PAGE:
iPhone SE vs Pixel 6A: What Google Got Right and Apple Wrong

There is a great phone under $500 that I would recommend to just about anyone looking for the best midrange phone on the market. It uses the same chipset as the company’s much more expensive flagships, and it packs an IP67 rating, a very good 12-megapixel camera and a long lifespan with software support for years to come. It’s not the iPhone SE, which I wish I could recommend as freely as the current category winner: the Pixel 6A. It’s a better phone, and it’s what the SE should have been. Here’s what Google did right – and what Apple should have done differently.

The Pixel 6A’s 6.1-inch screen isn’t perfect. It’s not great outdoors, and it’s a 60Hz display in a world where faster refresh rates are becoming the norm. But here’s the thing: it’s good enough. The iPhone SE’s 60Hz screen isn’t because at 4.7 inches it’s just way too small for a phone in 2022. I say this as someone who likes small phones, so if l if you think it is too small, then it is really too small.

The 2022 iPhone SE cuts a minimalist figure.
Photo by Allison Johnson / The Verge

The Pixel 6A mimics the design language of the 6 and 6 Pro.
Photo by Vjeran Pavic / The Verge

You can’t have everything from a mid-range phone, and on the screen, both Apple and Google have made some tradeoffs to achieve a lower price. But with a screen that is too small, you can’t just manage it. Take wireless charging – the SE includes it, which virtually no other mid-range phone does, including the 6A. But that’s something I think most people can live without. On the other hand, we look at our phone screens ten thousand times a day; a fairly large screen isn’t a convenience feature – it’s your whole phone.

Another place where Apple became too small: storage. The iPhone SE starts at $429 – a great price! But that only gets you 64GB of storage, which isn’t enough for all the apps we use and the photos and 4K video we capture today. The base model of the Pixel 6A costs a little more at $449, but offers 128GB of storage. That’s not a huge amount, especially considering the phone is designed to last four or five years, but I’d consider it a bare minimum.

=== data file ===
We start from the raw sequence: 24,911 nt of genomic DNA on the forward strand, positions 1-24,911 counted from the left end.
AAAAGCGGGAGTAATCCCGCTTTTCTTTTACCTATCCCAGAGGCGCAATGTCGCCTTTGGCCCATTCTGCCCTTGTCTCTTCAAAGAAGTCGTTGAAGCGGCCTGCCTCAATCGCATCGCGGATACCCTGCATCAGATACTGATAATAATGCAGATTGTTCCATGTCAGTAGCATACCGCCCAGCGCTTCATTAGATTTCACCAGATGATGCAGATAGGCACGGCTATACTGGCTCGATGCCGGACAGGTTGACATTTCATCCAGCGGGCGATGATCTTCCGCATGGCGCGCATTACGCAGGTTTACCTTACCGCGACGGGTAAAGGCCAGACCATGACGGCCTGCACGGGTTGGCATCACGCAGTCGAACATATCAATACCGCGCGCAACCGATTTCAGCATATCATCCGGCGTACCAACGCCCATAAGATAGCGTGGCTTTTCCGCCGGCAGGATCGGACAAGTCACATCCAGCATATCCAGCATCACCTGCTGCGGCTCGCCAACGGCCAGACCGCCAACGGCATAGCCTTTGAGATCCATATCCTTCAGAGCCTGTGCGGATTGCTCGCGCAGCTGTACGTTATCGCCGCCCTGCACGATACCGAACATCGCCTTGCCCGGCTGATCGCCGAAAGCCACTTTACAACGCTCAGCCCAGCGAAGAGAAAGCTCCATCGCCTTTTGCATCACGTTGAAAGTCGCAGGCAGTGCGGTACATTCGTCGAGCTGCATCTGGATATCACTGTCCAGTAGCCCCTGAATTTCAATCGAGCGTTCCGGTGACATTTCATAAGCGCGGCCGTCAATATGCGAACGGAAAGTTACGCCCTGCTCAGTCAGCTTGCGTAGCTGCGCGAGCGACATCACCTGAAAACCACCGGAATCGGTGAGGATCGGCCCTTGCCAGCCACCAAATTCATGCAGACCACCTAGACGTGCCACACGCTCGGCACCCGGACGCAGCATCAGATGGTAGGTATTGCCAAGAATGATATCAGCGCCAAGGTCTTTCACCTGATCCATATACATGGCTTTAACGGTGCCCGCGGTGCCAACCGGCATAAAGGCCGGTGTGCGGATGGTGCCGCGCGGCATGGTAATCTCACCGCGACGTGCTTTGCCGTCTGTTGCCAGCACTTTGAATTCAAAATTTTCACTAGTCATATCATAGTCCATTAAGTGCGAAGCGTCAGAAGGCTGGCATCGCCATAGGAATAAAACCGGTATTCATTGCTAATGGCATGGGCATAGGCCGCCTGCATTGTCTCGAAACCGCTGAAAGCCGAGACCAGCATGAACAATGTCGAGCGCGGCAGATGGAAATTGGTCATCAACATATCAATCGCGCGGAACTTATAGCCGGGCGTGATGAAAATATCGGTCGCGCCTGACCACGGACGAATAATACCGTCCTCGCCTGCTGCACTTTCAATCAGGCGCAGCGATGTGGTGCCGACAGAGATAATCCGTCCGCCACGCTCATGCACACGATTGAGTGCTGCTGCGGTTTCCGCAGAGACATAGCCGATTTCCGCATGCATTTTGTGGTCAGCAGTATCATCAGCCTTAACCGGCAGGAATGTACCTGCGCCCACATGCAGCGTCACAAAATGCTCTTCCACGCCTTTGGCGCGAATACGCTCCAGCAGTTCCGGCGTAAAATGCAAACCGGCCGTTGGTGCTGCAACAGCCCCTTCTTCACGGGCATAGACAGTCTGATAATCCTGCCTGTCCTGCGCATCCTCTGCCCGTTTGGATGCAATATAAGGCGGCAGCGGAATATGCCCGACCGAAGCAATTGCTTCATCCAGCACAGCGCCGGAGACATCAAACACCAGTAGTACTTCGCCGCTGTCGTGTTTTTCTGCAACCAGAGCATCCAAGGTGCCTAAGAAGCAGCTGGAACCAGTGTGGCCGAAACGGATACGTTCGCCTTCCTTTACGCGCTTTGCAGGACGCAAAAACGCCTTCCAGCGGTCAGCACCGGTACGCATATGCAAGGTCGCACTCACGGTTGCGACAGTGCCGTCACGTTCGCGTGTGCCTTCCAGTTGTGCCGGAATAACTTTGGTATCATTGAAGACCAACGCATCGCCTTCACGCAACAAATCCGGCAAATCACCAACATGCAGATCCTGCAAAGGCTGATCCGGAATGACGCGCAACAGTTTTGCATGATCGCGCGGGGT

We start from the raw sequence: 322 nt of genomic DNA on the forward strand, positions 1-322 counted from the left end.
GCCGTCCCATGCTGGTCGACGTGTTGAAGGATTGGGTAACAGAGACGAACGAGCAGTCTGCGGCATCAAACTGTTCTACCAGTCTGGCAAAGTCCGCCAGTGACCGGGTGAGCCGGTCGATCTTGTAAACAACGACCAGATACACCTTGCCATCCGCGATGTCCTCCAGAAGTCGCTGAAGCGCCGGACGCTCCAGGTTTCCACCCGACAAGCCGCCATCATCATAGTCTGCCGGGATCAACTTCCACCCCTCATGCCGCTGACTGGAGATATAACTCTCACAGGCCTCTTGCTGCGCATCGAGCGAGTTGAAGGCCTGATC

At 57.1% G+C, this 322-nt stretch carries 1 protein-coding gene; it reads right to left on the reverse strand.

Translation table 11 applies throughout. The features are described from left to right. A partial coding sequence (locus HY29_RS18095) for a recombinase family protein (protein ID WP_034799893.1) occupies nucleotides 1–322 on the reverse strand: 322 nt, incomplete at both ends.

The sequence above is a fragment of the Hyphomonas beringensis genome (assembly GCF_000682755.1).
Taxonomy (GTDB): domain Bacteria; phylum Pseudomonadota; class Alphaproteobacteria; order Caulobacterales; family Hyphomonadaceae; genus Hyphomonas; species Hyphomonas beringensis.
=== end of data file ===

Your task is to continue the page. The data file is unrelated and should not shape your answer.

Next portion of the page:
For reference, the iPhone SE I tested for a few weeks is already at 43GB, just between system files, apps, and my photo library. Getting 64GB would be all too easy in a year or two — or even sooner, depending on how much 4K video you shoot. Bottom line – even at a great price, 64GB really isn’t enough space. Google made the smart move by starting at a higher price with a livable amount of storage.

Both the 6A and SE pack very good mid-range cameras – 12-megapixel main rear cameras with OIS in both cases. But Apple made one unfortunate decision that left the otherwise very good camera behind the rest of the class: it excluded night mode from the SE. There’s really no good explanation for this, other than helping Apple differentiate its more expensive phones from this entry-level model.

A low-light image of the iPhone SE without Night Mode (left) vs. Night Mode on the Pixel 5A (right) that uses a similar camera system to the 6A.

That, to put it bluntly, sucks. Even $300 phones offer a usable night mode these days, and they manage to do so without using a flagship-level chipset. And it’s not that the 6A includes every camera feature on the Pixel 6 – it uses an older camera module than the flagship and the Motion Mode feature isn’t enabled. But do you know what it means? night mode. The SE doesn’t have to include the latest camera features; it only needs the essentials – and these days that includes night mode.

Between the Pixel 6A and the Samsung A53 5G, Android customers have some excellent options under $500. The features that exclude these models, such as wireless charging and more powerful cameras, are things most people can do without. It’s a shame that Apple users don’t have an equivalent option. Perhaps Apple can borrow Google’s midrange device playbook for the next version of the SE.

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